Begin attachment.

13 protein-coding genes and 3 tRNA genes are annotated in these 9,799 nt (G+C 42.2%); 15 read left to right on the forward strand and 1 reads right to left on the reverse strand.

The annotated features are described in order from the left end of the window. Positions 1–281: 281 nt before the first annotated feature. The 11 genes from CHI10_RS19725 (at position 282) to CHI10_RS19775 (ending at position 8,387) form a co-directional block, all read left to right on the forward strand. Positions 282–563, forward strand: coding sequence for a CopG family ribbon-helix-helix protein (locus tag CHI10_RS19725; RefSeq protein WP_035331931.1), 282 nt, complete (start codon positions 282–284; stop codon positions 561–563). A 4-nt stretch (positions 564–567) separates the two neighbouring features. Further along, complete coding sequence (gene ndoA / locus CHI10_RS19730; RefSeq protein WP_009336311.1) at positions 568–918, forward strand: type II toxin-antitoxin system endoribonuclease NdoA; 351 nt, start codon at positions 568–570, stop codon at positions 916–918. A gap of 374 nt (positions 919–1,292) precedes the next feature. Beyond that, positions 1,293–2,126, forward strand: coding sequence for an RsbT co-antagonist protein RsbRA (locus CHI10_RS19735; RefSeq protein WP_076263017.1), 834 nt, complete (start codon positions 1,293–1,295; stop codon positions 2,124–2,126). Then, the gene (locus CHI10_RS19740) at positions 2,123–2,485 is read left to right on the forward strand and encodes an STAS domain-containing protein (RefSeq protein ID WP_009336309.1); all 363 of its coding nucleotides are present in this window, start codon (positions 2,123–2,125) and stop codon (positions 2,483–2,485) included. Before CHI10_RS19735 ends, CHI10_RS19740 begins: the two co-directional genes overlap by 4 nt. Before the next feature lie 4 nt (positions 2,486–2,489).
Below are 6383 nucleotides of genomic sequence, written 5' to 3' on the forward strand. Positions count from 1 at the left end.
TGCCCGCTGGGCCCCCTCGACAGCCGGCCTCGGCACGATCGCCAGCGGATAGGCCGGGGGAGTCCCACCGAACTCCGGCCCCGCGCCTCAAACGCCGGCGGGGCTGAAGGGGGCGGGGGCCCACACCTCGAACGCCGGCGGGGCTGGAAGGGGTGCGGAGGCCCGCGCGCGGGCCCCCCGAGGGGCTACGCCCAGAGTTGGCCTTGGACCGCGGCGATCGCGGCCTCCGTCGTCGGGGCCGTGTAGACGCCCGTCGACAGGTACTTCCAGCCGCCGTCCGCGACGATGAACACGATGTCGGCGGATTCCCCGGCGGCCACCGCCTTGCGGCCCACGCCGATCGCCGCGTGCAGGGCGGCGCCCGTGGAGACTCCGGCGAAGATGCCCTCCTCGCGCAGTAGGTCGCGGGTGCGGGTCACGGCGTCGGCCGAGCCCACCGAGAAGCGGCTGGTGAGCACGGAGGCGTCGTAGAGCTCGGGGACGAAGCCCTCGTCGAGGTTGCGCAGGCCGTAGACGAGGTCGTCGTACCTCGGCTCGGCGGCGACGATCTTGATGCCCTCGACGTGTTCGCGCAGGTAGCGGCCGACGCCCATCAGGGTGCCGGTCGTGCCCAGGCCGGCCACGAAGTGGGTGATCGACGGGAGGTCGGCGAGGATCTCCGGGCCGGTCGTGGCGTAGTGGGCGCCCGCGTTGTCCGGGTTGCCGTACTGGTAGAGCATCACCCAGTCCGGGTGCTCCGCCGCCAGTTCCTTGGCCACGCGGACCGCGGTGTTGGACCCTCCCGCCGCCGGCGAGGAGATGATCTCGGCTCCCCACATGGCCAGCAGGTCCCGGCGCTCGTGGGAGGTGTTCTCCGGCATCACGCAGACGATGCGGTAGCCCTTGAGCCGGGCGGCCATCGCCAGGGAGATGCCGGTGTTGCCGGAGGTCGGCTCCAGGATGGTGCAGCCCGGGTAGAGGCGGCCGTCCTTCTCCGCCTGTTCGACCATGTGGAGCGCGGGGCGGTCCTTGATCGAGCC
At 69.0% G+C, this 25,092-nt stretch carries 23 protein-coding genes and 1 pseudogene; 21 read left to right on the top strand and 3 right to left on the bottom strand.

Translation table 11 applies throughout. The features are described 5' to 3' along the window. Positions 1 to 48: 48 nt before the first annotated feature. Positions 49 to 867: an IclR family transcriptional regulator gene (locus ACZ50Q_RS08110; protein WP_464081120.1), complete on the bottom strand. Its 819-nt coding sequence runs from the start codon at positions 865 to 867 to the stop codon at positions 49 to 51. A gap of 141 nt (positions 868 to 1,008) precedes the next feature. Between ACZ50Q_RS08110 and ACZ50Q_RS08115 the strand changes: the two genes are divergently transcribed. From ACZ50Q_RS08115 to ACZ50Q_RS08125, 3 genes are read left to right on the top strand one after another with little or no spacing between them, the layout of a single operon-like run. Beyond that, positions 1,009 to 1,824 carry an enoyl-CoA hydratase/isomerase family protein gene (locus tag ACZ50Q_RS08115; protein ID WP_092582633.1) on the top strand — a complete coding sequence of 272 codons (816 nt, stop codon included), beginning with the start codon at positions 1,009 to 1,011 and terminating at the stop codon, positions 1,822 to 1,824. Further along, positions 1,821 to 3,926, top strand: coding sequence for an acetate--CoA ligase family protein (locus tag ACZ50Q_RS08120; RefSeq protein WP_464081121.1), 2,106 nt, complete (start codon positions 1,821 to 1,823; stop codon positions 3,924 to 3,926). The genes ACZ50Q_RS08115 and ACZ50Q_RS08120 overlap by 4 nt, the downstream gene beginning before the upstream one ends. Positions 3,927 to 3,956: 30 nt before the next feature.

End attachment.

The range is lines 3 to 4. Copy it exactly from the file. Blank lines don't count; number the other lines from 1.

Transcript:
Below are 6383 nucleotides of genomic sequence, written 5' to 3' on the forward strand. Positions count from 1 at the left end.
TGCCCGCTGGGCCCCCTCGACAGCCGGCCTCGGCACGATCGCCAGCGGATAGGCCGGGGGAGTCCCACCGAACTCCGGCCCCGCGCCTCAAACGCCGGCGGGGCTGAAGGGGGCGGGGGCCCACACCTCGAACGCCGGCGGGGCTGGAAGGGGTGCGGAGGCCCGCGCGCGGGCCCCCCGAGGGGCTACGCCCAGAGTTGGCCTTGGACCGCGGCGATCGCGGCCTCCGTCGTCGGGGCCGTGTAGACGCCCGTCGACAGGTACTTCCAGCCGCCGTCCGCGACGATGAACACGATGTCGGCGGATTCCCCGGCGGCCACCGCCTTGCGGCCCACGCCGATCGCCGCGTGCAGGGCGGCGCCCGTGGAGACTCCGGCGAAGATGCCCTCCTCGCGCAGTAGGTCGCGGGTGCGGGTCACGGCGTCGGCCGAGCCCACCGAGAAGCGGCTGGTGAGCACGGAGGCGTCGTAGAGCTCGGGGACGAAGCCCTCGTCGAGGTTGCGCAGGCCGTAGACGAGGTCGTCGTACCTCGGCTCGGCGGCGACGATCTTGATGCCCTCGACGTGTTCGCGCAGGTAGCGGCCGACGCCCATCAGGGTGCCGGTCGTGCCCAGGCCGGCCACGAAGTGGGTGATCGACGGGAGGTCGGCGAGGATCTCCGGGCCGGTCGTGGCGTAGTGGGCGCCCGCGTTGTCCGGGTTGCCGTACTGGTAGAGCATCACCCAGTCCGGGTGCTCCGCCGCCAGTTCCTTGGCCACGCGGACCGCGGTGTTGGACCCTCCCGCCGCCGGCGAGGAGATGATCTCGGCTCCCCACATGGCCAGCAGGTCCCGGCGCTCGTGGGAGGTGTTCTCCGGCATCACGCAGACGATGCGGTAGCCCTTGAGCCGGGCGGCCATCGCCAGGGAGATGCCGGTGTTGCCGGAGGTCGGCTCCAGGATGGTGCAGCCCGGGTAGAGGCGGCCGTCCTTCTCCGCCTGTTCGACCATGTGGAGCGCGGGGCGGTCCTTGATCGAGCC